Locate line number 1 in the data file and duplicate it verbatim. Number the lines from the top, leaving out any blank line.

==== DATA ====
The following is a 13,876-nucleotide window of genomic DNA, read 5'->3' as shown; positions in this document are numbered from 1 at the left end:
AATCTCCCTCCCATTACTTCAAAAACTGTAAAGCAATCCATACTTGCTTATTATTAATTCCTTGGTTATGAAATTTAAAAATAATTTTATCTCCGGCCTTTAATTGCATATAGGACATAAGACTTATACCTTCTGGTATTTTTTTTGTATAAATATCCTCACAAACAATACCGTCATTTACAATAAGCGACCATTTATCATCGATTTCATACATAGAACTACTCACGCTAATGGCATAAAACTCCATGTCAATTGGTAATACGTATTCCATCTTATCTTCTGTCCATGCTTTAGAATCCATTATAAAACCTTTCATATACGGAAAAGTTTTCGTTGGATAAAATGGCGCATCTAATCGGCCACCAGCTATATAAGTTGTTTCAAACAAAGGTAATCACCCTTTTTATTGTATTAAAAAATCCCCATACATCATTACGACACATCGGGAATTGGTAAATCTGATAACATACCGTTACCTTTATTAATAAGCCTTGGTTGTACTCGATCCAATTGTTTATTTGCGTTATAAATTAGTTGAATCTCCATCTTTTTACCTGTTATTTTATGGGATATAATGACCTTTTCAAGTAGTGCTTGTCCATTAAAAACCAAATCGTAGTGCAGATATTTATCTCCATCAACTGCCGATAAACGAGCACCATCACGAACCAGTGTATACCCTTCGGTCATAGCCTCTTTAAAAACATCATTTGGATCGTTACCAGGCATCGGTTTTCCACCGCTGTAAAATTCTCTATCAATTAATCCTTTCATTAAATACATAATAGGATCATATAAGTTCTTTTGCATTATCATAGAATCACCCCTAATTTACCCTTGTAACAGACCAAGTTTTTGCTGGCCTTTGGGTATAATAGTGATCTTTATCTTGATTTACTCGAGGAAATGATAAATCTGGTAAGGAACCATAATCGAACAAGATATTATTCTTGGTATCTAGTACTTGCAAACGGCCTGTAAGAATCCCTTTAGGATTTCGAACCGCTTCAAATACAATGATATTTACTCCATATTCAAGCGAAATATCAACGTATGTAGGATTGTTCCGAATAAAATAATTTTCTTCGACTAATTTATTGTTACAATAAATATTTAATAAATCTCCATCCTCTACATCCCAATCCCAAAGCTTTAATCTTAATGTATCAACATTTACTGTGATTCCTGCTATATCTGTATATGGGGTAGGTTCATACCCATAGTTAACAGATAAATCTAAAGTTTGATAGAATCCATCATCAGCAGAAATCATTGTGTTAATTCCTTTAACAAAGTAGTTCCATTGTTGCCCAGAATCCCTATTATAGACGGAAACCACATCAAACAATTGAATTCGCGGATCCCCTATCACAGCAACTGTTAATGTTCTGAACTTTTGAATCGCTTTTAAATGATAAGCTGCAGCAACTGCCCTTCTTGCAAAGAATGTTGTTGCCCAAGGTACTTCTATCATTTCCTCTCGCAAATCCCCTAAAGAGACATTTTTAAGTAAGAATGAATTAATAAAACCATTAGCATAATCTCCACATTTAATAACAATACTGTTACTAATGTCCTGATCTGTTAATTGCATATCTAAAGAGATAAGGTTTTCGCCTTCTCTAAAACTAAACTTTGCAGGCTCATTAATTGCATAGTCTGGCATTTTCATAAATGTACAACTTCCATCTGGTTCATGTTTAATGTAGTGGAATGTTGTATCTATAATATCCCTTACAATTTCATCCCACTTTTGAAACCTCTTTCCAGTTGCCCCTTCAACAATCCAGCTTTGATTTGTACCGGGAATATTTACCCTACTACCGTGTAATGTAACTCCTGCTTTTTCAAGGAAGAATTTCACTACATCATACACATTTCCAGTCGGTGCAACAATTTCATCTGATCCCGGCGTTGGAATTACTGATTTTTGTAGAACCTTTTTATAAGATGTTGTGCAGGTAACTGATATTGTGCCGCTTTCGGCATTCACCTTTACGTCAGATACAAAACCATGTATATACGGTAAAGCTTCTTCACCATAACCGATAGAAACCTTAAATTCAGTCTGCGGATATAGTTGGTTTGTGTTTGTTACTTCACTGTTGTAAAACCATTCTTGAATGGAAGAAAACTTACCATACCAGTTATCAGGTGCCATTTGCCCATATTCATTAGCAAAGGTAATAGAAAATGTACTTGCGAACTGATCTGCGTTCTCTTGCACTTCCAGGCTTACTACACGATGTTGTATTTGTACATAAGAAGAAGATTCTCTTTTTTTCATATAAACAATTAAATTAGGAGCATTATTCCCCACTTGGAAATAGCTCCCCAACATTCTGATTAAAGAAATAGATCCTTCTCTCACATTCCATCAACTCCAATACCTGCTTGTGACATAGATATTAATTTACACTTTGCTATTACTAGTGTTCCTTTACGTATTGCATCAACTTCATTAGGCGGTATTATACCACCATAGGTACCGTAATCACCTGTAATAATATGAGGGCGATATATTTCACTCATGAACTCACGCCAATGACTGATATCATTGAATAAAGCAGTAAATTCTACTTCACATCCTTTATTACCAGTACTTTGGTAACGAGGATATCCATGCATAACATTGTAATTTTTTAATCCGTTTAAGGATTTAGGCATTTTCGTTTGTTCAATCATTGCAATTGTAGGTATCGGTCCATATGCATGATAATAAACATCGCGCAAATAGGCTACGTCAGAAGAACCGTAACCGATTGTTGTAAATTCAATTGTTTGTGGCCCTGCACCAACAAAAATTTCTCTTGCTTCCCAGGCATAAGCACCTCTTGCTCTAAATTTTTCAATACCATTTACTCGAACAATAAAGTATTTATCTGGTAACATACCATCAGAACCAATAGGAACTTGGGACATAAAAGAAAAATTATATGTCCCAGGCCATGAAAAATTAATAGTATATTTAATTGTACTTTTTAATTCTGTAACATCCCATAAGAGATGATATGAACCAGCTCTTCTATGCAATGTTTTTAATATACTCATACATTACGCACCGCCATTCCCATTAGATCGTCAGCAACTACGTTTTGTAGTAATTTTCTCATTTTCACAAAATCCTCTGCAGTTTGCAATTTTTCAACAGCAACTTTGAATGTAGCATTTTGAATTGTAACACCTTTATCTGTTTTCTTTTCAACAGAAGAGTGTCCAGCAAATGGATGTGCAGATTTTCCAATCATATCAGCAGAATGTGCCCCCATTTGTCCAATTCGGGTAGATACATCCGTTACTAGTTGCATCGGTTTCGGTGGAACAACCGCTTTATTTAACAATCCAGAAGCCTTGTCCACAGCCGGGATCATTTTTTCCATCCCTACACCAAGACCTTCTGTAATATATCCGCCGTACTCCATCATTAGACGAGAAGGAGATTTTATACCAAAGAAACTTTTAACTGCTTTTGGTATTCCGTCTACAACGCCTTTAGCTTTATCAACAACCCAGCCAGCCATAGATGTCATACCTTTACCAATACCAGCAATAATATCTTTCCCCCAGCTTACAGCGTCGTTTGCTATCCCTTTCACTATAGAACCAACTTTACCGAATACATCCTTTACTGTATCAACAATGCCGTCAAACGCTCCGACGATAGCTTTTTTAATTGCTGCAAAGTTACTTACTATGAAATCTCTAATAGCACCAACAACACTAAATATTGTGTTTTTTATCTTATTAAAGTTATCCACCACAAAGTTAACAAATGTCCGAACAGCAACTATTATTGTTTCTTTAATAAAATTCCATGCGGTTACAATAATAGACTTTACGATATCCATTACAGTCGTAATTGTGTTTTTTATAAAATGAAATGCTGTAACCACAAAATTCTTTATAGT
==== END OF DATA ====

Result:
The following is a 13,876-nucleotide window of genomic DNA, read 5'->3' as shown; positions in this document are numbered from 1 at the left end: